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Report of Special Agent Walter O. Marmon on the Indians of the Navajo reservation Navajo agency New Mexico and Apache County Arizona March April and May 1891.
Name of Indian tribe occupying the Navajo reservation:1 Navajo.
The unallotted area of this reservation is 8,205,440 acres or 12,821 square miles. The outboundaries and some portions of the reservation have been surveyed and subdivided. It was established altered or changed by treaty of June 1 1863 (15 U. S. Stats. p. 667) and executive orders October 29 1878 January 6 1880 and two of May 17 1881. (1769600 acres in Arizona and 967680 acres in Utah were added to this reservation by executive order of May 17 1881 and 16080 acres in New Mexico restored to public domain but again reserved by executive order April 21 1886.)
Indian population June 1 1890: 17,204 including roaming Navajos and children of school age hid away.
The Navajo agency is in New Mexico but the reservation extends into Arizona as well as into Utah. It is convenient therefore to give some particulars as to the reservation as a whole under Arizona.2
“There is little need to ask what we will do with the Navajos if they lose their reservation. ‘How shall we locate them then’ you inquire. Under the ground instead of on top of it is the only reasonable answer I can frame. Unless mines are found in it the Navajo reservation will probably never sustain as many white men as it now sustains Indians. If good mineral deposits should be found in the Carrizo and Tuincha Mountains where prospectors have recently sought for them the Navajos will of course lose their lands and herds in a very few years and become vagabonds.
“Of the Navajos it can be said that they are neither too proud nor too lazy to work but are willing to earn money at any sort of labor they can find when the Atlantic and Pacific railroad was built through this country 10 years ago much of the grading was done by Navajo laborers and white men working on the line with them have told me that they liked them as companions ‘on the job'; that (unlike Chinamen) they kept up prices and were agreeable fellows to work with. We have employed them at Fort Wingate in making adobes digging excavations etc. and have strange to say found them more satisfactory laborers than the Zuni Indians. Before the Indians who once camped around here were compelled to go on their reservation they performed all manner of domestic services for us. I have often seen a stalwart warrior work all day at a washtub for $1 and when he was in no real need of the money and intended perhaps to devote it to no higher purpose than staking it on a game of monte. Many of them are inclined to be provident. I believe if they knew how to bank or accumulate money they would do it; but apart from the increase of their herds it is difficult for them to amass property. One way they have is in covering their persons bridles saddles etc. with silver ornaments. This is done not so mach for purposes of adornment as for a means of accumulating what Mr. Wenamick calls ‘portable property ‘. One provident Indian silversmith has now deposited in my safe $165. They are said to be inclined to steal from one another and it is necessary that portable property should be kept well in sight. For myself I must say I have never bad a Navajo steal anything from me though I have given them every chance to do so. As you know the Navajos are well to do self-sustaining and prosperous. I have rarely known one to beg.
“There is no notable physical deterioration as yet among the Navajos. Their general health and power of resisting disease seems to me as good now as when I first came among them 11 years ago.
“Consumption and scrofula those worst enemies of reservation Indians have not yet troubled the Navajos.”
The Navajo Indians claim that they came from the north to this region before the advent of the Spaniards at a time when the ancestors of the modern village Indians yet occupied many of the cliff buildings. The names of the bands or clans are as follows: “Man that went armed” “Black sheep” “Close to stream” “Big water” “Meeting of the water” “Blackwood” “Leaves” “Red bank” “Band that escaped “.-D. L. Shipley United States Indian agent.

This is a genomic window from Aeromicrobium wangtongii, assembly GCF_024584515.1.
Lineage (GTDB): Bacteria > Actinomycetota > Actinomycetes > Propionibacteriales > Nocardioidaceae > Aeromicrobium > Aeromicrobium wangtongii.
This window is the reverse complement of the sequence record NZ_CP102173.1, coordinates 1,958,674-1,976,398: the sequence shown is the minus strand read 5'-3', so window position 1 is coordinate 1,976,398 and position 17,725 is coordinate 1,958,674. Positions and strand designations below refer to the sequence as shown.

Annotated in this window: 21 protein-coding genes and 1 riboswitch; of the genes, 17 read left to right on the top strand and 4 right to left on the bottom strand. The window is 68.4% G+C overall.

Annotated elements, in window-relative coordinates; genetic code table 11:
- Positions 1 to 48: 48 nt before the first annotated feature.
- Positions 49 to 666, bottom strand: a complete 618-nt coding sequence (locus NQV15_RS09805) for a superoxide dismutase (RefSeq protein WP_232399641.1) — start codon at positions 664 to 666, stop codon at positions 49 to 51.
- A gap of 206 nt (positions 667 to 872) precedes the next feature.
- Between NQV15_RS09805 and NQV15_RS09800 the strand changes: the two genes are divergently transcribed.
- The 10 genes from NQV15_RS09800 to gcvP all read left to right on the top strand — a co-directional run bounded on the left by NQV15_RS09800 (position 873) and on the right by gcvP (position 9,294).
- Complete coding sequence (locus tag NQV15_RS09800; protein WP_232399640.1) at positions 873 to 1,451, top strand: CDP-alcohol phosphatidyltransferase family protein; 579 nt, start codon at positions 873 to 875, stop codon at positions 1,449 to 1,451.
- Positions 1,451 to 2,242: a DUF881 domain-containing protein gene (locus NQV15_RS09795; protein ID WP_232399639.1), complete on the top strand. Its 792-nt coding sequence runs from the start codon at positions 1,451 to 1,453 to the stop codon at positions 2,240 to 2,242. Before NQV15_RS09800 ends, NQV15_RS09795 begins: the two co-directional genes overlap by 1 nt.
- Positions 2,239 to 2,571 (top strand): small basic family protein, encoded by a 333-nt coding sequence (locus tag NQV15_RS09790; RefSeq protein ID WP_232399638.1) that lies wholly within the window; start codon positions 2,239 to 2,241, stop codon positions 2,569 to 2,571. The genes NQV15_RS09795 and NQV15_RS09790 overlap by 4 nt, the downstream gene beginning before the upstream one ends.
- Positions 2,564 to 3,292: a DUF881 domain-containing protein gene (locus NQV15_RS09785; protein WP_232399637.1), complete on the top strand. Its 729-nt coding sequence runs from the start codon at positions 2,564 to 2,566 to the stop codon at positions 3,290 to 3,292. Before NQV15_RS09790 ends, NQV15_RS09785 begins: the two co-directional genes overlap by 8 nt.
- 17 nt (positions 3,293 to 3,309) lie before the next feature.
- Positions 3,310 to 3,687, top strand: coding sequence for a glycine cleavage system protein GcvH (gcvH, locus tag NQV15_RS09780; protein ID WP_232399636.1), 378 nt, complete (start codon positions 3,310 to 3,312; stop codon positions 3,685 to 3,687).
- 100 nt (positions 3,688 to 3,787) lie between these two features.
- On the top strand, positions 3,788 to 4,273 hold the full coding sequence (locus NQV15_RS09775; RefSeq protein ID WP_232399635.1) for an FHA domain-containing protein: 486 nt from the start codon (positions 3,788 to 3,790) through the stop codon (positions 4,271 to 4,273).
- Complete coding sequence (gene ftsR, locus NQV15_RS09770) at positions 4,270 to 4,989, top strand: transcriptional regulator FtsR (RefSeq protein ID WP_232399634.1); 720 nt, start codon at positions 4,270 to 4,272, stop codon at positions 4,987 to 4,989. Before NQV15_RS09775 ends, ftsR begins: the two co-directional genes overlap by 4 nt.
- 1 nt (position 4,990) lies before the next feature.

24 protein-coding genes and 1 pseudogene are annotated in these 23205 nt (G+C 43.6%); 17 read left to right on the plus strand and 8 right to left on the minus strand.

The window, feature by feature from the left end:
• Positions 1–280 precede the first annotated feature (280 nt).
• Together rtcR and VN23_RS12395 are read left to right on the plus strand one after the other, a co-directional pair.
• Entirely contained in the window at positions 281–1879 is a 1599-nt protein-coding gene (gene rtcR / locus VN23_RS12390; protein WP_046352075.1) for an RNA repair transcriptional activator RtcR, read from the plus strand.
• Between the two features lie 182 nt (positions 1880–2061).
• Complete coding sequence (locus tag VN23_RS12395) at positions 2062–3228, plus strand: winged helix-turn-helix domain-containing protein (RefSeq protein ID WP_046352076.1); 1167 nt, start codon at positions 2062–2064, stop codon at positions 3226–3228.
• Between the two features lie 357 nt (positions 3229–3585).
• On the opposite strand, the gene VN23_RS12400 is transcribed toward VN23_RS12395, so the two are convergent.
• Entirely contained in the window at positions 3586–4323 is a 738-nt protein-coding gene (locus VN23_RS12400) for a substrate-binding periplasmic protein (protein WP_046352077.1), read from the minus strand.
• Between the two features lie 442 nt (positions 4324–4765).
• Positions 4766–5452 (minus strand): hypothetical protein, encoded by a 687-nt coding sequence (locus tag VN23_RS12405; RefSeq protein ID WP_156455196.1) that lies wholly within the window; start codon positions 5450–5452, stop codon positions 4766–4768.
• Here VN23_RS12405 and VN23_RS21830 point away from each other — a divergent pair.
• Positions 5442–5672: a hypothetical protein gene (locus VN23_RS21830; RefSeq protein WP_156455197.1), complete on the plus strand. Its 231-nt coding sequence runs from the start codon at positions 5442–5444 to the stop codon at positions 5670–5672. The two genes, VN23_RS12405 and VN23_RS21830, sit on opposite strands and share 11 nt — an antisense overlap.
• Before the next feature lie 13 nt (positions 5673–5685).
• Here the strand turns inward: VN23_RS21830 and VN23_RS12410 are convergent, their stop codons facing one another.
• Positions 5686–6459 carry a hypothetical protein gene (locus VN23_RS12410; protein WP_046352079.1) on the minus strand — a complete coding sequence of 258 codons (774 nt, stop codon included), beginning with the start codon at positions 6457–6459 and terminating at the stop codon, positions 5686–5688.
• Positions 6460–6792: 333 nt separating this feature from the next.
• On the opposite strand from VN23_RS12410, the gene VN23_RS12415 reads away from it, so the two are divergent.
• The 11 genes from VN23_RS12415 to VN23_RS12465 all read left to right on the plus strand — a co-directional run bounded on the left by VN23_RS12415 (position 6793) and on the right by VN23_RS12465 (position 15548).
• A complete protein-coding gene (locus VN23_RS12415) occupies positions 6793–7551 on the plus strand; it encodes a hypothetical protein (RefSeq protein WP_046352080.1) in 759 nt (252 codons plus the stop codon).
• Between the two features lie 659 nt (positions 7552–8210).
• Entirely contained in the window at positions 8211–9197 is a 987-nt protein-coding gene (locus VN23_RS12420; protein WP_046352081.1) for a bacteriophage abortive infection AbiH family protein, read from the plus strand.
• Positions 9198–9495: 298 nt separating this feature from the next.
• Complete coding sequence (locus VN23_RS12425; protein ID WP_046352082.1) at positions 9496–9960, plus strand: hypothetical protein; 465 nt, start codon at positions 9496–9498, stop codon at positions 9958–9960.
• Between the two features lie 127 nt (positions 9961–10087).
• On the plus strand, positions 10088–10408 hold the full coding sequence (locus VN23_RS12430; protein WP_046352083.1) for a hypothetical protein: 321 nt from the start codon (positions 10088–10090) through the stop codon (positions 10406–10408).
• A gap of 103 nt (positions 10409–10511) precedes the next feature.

The Navajos have inhabited the mountains and plateaus of Arizona and New Mexico between the San Juan and Little Colorado rivers ever since they were discovered. By their contact with the progressive Pueblos the Navajos have acquired many useful arts among them spinning and weaving. Their blankets woven in looms are of great excellence and bring prices ranging from $25 to $100. They cultivate the soil raising large quantities of corn squashes and melons. Colonel Baker United States army in 1859 estimated their farms at 20000 acres; their agent’s report for 1875 places the cultivated lands at 6000 acres. Their principal wealth is now in horses sheep and goats having acquired them at an early day and fostered their growth so that they now count their horses by the thousand and their sheep by hundreds of thousands. Notwithstanding the excellence of their manufactures their houses are rude affairs called by the Spaniards jackals and by themselves hogans being small conical huts of poles covered with branches in the summer and in winter with earth. Like the Apaches they made incessant war on the Mexicans who made many unsuccessful attempts to subjugate them. The expeditions against them on the part of the United States by Doniphan in 1846 Wilkes in 1817 Newby in 1848 and Washington in 1849 were practically failures. Colonel Sumner established Fort Defiance in 1851 but was forced to retreat and all other attempts to subdue them were defeated until the winter campaign of 1863 when Colonel Kit Carson killed thousands of them and compelled the remainder to remove to the Bosque Redondo on the Pecos River where 7000 were held prisoners by the government for several years. In 1868 a treaty was made with them under which they were removed to Fort Wingate and the following year they went back to their old home around Fort Defiance and the Canyon De Chelly where a reservation of 5200 square miles was assigned them. They came back reduced in numbers and subsisting on the bounty of the government; no stock save a few broken down sore backed horses a few sheep and goats not to exceed 10000 in all; the unhappy remnant of the once most powerful tribe of the southwest only thankful for the boon of being allowed once more to return to the land of their forefathers. A count made in 1877 put their number at 11768 3000 of whom were said to come directly under the civilizing influences of the agency. In 1877 although they produced largely they were dependent upon the government for two-thirds of their subsistence. In 1890 11012 (enumerated) Navajos lived on that portion of the Navajo reservation in Arizona 5109 in New Mexico and 993 in Utah or roaming. They are entirely self-sustaining. They are a forcible illustration of the success of the Indian as a herder.